Non-resident companies: TCGA92/S13: participators’ fractional interests
Under section 13(3) the part of the chargeable gain accruing to the non-resident company which is treated as accruing to each participator is the proportion of the gain corresponding to the extent of the participator’s interest in the company. This is further defined by section 13(13). In computing that part you need to
* take into account all of the factors by reference to which that person is treated as a participator * consider the interests of all participators, including any who are not resident in the UK * apportion the gain as is just and reasonable.
But if the amount apportioned to a participator does not exceed
* 10 per cent of the gain for disposals on or before 5/4/2012
* 25 per cent of the gain for disposals on or after 6/4/2012
computed for the company then no chargeable gain is treated as accruing to the participator (TCGA92/S13(4)).
The just and reasonable requirement
It is quite possible for the different criteria by which persons are participators to produce different percentages for one person’s interest in a company. So under one test, for example entitlement to income, A may have 60% and B have 40% and under another test, for example entitlement to capital, A have 36%, B have 54% and C have 10%. This can happen even with relatively simple company structures, for example where there are preference shares, or loans. The total amount of gains apportioned cannot exceed the chargeable gain of the non-resident company. In this situation the gain has to be apportioned as is just and reasonable. This includes taking into account the interests of non-residents.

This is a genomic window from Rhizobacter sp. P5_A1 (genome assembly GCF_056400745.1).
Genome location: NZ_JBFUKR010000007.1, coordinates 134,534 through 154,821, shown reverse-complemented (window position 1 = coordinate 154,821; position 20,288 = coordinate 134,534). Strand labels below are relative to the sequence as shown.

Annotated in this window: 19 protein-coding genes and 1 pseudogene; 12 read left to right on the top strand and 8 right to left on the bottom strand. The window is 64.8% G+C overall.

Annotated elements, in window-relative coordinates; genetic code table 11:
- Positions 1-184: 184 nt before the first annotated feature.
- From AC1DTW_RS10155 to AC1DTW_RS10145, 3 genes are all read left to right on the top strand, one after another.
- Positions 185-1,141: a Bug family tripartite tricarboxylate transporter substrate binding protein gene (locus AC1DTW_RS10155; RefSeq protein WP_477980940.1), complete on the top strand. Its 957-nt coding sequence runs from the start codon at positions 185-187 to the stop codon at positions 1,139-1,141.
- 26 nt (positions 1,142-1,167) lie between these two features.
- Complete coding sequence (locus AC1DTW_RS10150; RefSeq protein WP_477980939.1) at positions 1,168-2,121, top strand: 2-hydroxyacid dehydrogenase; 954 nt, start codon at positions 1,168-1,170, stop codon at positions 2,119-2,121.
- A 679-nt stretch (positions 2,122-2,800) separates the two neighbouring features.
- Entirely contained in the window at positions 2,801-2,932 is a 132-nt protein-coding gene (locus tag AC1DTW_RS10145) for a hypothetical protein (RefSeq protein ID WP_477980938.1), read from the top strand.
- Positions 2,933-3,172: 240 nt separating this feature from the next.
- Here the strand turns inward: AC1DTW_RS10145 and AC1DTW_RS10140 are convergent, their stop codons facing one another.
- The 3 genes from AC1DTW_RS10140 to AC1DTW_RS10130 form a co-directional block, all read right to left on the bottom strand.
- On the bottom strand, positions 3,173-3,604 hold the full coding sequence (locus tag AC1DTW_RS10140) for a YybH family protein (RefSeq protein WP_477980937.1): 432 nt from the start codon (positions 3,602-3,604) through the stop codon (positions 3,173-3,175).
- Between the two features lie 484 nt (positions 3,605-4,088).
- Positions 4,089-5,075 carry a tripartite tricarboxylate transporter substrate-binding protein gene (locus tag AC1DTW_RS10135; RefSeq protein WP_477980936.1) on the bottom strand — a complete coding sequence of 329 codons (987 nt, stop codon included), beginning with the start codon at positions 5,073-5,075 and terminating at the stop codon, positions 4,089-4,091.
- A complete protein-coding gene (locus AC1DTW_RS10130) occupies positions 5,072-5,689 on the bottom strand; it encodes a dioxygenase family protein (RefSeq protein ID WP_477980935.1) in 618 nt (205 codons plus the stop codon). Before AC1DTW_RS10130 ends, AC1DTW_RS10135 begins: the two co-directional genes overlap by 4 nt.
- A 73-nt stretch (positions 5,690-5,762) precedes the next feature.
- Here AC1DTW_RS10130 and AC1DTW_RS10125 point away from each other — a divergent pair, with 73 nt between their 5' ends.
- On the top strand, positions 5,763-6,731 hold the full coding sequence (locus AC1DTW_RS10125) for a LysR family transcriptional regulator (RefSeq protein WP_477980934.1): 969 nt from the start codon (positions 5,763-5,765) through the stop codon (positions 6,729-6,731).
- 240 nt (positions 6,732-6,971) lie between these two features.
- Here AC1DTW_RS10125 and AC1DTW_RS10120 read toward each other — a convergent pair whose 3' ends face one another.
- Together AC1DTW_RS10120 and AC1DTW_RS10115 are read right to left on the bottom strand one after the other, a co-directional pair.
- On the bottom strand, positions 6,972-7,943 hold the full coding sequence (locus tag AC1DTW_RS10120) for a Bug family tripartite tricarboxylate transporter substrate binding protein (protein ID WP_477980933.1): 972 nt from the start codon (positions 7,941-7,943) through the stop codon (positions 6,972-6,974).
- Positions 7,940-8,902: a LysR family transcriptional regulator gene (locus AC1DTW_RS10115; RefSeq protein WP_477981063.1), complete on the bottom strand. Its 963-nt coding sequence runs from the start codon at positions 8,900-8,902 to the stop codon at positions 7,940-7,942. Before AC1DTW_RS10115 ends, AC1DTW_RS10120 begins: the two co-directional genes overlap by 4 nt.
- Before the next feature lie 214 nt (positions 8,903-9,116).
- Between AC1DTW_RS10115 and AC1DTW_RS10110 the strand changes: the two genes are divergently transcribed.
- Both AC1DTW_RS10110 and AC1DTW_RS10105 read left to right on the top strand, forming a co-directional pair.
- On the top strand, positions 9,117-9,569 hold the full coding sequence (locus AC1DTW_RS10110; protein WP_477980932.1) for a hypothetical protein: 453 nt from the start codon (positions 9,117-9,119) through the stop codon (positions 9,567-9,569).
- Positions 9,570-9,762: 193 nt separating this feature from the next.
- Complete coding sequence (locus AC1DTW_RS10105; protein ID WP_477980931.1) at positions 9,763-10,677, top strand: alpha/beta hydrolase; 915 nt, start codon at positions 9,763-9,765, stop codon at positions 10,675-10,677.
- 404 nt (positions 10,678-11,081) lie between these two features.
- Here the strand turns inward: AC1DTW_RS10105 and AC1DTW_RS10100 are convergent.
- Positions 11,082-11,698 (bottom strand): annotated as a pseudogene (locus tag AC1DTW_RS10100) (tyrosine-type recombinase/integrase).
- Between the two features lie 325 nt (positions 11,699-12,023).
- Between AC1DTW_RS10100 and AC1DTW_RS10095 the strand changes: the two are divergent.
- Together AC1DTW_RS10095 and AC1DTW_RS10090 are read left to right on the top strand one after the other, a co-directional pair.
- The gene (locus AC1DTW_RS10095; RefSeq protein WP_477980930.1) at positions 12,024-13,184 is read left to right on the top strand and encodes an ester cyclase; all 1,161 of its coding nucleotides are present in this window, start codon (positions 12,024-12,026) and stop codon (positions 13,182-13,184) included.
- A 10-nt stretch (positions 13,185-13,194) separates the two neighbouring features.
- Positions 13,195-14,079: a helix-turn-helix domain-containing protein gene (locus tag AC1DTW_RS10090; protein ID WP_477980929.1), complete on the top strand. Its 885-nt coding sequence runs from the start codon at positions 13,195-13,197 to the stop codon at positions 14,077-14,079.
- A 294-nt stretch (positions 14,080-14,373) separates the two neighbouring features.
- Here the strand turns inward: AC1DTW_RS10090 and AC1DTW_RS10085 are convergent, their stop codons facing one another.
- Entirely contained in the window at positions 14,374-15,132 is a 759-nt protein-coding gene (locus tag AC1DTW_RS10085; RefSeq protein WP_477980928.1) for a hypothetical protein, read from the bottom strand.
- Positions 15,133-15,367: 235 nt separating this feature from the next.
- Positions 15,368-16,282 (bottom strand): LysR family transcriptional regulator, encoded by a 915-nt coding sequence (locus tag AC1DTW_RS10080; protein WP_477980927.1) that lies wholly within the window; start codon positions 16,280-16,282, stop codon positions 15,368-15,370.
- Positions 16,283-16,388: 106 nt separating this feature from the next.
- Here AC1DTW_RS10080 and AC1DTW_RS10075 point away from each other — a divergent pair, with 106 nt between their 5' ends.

In considering a just and reasonable apportionment you should take into account all relevant factors, and not simply make an arithmetical adjustment. It would not usually be correct merely to average out the interests using the different factors. The aim of the provisions is to ensure that the gain is attributed to the participators who have the real economic interest in the non-resident company and who will derive the benefit of the gain however indirectly. The just and reasonable apportionment prevents an inappropriate part of the gain being attributed to persons without real economic interests, for example commercial loan creditors, see below.
Any loan creditor of the non-resident company is within the definition of participator as applied for the purposes of section 13. The aim of the provisions is to ensure that the gain is attributed to the participators who have the real economic interest in the non- resident company. There will be cases where a loan creditor will be a person or institution (such as a bank or similar financial institution) which has loaned money to the non-resident company as a matter of business on commercial terms. The interest of such a loan creditor acting at arms length will be limited to an expectation of repayment of the amount loaned together with payments of interest at a commercial rate. There will be no expectation that the loan creditor can or will benefit from the profits or gains of the non-resident company. In such a case it would not be just and reasonable to apportion any of the gain to a loan creditor of this type. The attribution should be made to those participators who have a real economic interest in the capital gains.
Where there are participators who are loan creditors it will be necessary to review all of the circumstances to satisfy yourself that the interests of the loan creditors can be excluded for the reasons in the preceding paragraph. In some cases the persons with the real economic interest in the non-resident company will be loan creditors whether or not they are participators under one or more of the other tests set out in CG57221. In such cases, where there is participation in more than one way, it may be appropriate, depending on the facts of the case, to aggregate the interests of those persons in reaching an apportionment that is just and reasonable.
In other cases the persons with the real economic interest in the non-resident company may be providing the funds which the loan creditor has loaned to the company, and may be persons who are entitled to secure that income or assets (whether present or future) of the company will be applied directly or indirectly for their benefit, see the test in CG57221, and may be participators in their own right by virtue of that test.